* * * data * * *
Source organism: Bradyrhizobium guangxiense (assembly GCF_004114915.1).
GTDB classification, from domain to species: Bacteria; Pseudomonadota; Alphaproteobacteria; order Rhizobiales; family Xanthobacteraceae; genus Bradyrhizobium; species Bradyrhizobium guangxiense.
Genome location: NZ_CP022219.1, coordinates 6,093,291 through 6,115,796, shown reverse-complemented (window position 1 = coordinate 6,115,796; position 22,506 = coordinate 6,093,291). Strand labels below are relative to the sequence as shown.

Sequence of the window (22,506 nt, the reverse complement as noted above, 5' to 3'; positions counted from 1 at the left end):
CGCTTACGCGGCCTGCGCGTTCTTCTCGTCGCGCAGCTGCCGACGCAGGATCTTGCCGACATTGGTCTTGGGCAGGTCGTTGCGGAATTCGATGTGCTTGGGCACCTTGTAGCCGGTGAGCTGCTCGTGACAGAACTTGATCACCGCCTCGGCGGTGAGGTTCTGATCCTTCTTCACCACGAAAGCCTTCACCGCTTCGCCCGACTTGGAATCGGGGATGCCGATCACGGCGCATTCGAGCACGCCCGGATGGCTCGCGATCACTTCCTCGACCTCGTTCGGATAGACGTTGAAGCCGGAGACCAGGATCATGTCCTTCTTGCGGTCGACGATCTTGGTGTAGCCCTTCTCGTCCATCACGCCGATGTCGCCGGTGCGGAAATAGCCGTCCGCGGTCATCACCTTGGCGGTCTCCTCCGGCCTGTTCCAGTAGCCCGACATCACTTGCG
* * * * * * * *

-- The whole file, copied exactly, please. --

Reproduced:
Source organism: Bradyrhizobium guangxiense (assembly GCF_004114915.1).
GTDB classification, from domain to species: Bacteria; Pseudomonadota; Alphaproteobacteria; order Rhizobiales; family Xanthobacteraceae; genus Bradyrhizobium; species Bradyrhizobium guangxiense.
Genome location: NZ_CP022219.1, coordinates 6,093,291 through 6,115,796, shown reverse-complemented (window position 1 = coordinate 6,115,796; position 22,506 = coordinate 6,093,291). Strand labels below are relative to the sequence as shown.

Sequence of the window (22,506 nt, the reverse complement as noted above, 5' to 3'; positions counted from 1 at the left end):
CGCTTACGCGGCCTGCGCGTTCTTCTCGTCGCGCAGCTGCCGACGCAGGATCTTGCCGACATTGGTCTTGGGCAGGTCGTTGCGGAATTCGATGTGCTTGGGCACCTTGTAGCCGGTGAGCTGCTCGTGACAGAACTTGATCACCGCCTCGGCGGTGAGGTTCTGATCCTTCTTCACCACGAAAGCCTTCACCGCTTCGCCCGACTTGGAATCGGGGATGCCGATCACGGCGCATTCGAGCACGCCCGGATGGCTCGCGATCACTTCCTCGACCTCGTTCGGATAGACGTTGAAGCCGGAGACCAGGATCATGTCCTTCTTGCGGTCGACGATCTTGGTGTAGCCCTTCTCGTCCATCACGCCGATGTCGCCGGTGCGGAAATAGCCGTCCGCGGTCATCACCTTGGCGGTCTCCTCCGGCCTGTTCCAGTAGCCCGACATCACTTGCG